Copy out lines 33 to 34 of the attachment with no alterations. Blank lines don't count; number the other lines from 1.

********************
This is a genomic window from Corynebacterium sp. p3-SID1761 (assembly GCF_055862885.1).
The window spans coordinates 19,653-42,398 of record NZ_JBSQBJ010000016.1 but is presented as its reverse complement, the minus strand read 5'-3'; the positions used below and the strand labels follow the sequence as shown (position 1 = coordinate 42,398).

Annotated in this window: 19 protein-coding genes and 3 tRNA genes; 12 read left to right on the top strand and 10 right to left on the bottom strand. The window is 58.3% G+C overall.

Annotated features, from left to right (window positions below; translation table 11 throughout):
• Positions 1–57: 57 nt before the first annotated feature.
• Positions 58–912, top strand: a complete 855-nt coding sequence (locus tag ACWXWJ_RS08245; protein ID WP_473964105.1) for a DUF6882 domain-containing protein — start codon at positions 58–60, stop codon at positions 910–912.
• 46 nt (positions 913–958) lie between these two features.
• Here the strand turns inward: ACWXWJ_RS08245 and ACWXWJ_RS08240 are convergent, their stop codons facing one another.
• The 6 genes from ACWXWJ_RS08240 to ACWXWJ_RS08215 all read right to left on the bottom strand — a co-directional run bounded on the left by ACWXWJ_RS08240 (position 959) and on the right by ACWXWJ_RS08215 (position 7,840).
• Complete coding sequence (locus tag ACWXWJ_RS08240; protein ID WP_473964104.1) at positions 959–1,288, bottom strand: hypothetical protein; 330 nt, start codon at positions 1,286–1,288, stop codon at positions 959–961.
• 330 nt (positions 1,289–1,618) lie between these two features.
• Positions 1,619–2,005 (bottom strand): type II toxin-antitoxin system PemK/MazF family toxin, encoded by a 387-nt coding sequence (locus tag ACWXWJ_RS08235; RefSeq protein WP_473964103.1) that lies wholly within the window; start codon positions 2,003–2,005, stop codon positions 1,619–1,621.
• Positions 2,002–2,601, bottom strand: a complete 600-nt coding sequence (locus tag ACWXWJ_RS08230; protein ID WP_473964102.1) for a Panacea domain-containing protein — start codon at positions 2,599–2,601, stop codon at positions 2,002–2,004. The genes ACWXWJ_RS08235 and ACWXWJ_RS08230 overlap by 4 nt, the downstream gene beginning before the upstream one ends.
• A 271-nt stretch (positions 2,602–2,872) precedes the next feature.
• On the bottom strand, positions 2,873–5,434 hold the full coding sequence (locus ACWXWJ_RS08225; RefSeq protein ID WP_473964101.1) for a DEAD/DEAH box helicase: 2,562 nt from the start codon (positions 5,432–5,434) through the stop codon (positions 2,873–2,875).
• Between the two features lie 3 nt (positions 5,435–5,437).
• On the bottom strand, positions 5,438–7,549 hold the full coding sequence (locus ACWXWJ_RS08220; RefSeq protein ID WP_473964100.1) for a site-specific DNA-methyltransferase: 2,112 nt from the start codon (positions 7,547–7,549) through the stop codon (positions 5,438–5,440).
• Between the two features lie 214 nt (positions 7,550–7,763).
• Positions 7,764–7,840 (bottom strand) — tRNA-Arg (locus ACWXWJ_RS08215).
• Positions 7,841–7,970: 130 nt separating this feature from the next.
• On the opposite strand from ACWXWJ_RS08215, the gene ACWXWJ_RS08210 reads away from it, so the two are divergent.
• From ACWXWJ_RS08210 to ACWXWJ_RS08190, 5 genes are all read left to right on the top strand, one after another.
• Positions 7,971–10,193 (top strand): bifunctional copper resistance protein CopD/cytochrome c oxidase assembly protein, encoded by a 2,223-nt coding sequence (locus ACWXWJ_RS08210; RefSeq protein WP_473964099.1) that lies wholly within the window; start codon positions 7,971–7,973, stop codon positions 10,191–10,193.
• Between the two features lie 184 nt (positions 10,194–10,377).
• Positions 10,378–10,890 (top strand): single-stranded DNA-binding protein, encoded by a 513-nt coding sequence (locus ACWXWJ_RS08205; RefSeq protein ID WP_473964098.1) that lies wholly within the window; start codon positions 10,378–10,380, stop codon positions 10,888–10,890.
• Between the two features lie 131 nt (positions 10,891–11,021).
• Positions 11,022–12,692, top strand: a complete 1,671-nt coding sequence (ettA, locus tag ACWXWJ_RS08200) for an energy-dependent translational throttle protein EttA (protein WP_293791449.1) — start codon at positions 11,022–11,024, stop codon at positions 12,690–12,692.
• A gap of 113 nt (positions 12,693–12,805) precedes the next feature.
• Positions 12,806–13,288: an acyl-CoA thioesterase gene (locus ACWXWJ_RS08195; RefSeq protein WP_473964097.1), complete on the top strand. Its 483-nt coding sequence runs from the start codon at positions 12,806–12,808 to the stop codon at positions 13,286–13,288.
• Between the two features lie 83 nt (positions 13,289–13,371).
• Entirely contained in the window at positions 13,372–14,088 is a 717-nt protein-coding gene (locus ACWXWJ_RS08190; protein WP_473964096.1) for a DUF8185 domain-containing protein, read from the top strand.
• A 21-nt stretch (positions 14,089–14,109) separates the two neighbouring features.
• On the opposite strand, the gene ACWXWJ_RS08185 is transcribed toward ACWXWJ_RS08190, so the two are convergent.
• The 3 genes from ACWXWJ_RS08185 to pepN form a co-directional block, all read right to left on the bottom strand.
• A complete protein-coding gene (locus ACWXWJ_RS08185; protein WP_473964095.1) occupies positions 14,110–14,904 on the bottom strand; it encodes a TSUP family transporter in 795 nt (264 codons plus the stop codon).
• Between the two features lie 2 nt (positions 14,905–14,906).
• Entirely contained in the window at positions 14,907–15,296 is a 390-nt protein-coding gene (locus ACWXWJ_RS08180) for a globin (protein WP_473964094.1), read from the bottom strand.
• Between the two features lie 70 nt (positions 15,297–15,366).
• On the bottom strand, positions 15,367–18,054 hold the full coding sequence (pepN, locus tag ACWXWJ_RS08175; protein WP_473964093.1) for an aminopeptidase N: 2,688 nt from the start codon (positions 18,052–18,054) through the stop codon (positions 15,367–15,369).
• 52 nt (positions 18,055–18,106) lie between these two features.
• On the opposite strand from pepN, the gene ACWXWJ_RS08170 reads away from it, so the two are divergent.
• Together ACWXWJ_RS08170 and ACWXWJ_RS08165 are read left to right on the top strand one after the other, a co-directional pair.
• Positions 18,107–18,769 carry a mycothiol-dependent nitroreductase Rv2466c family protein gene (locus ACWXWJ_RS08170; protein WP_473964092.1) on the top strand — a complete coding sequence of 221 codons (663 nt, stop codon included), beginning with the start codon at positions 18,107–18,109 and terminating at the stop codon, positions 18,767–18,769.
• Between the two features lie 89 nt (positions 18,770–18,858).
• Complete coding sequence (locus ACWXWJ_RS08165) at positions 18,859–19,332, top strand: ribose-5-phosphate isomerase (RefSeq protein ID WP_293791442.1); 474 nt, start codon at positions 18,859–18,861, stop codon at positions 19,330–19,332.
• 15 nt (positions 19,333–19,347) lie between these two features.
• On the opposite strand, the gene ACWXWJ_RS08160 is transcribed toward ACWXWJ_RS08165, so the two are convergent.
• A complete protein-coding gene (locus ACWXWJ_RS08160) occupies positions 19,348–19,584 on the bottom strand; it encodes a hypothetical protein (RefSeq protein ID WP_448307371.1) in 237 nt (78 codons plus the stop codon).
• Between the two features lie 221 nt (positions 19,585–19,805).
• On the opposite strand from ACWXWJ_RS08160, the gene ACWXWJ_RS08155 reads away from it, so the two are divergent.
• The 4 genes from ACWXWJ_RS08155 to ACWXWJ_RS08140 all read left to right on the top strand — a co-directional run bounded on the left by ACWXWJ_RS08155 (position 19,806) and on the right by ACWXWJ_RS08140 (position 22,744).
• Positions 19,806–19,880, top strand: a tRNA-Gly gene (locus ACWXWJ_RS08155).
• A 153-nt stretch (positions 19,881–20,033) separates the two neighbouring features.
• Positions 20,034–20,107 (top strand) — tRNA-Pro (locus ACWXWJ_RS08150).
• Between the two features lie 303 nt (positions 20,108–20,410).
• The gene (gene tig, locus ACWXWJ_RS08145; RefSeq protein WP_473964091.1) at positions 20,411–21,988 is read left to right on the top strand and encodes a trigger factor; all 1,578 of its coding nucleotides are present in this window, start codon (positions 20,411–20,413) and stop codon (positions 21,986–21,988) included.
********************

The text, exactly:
• On the opposite strand, the gene ACWXWJ_RS08185 is transcribed toward ACWXWJ_RS08190, so the two are convergent.
• The 3 genes from ACWXWJ_RS08185 to pepN form a co-directional block, all read right to left on the bottom strand.